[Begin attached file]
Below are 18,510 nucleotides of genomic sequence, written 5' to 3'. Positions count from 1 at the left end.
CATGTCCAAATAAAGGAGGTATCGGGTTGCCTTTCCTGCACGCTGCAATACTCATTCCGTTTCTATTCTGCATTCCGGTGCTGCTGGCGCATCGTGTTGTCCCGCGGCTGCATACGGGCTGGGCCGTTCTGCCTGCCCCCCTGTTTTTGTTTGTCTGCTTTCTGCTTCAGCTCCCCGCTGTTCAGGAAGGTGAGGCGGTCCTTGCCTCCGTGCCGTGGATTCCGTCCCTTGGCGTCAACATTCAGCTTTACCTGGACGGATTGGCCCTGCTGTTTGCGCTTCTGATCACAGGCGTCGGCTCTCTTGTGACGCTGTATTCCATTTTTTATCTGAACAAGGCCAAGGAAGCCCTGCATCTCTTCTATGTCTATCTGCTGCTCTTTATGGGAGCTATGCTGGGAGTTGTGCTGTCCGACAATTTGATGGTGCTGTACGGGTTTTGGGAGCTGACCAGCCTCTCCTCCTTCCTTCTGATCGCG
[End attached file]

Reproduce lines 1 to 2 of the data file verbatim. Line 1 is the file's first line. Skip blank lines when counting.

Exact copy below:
Below are 18,510 nucleotides of genomic sequence, written 5' to 3'. Positions count from 1 at the left end.
CATGTCCAAATAAAGGAGGTATCGGGTTGCCTTTCCTGCACGCTGCAATACTCATTCCGTTTCTATTCTGCATTCCGGTGCTGCTGGCGCATCGTGTTGTCCCGCGGCTGCATACGGGCTGGGCCGTTCTGCCTGCCCCCCTGTTTTTGTTTGTCTGCTTTCTGCTTCAGCTCCCCGCTGTTCAGGAAGGTGAGGCGGTCCTTGCCTCCGTGCCGTGGATTCCGTCCCTTGGCGTCAACATTCAGCTTTACCTGGACGGATTGGCCCTGCTGTTTGCGCTTCTGATCACAGGCGTCGGCTCTCTTGTGACGCTGTATTCCATTTTTTATCTGAACAAGGCCAAGGAAGCCCTGCATCTCTTCTATGTCTATCTGCTGCTCTTTATGGGAGCTATGCTGGGAGTTGTGCTGTCCGACAATTTGATGGTGCTGTACGGGTTTTGGGAGCTGACCAGCCTCTCCTCCTTCCTTCTGATCGCG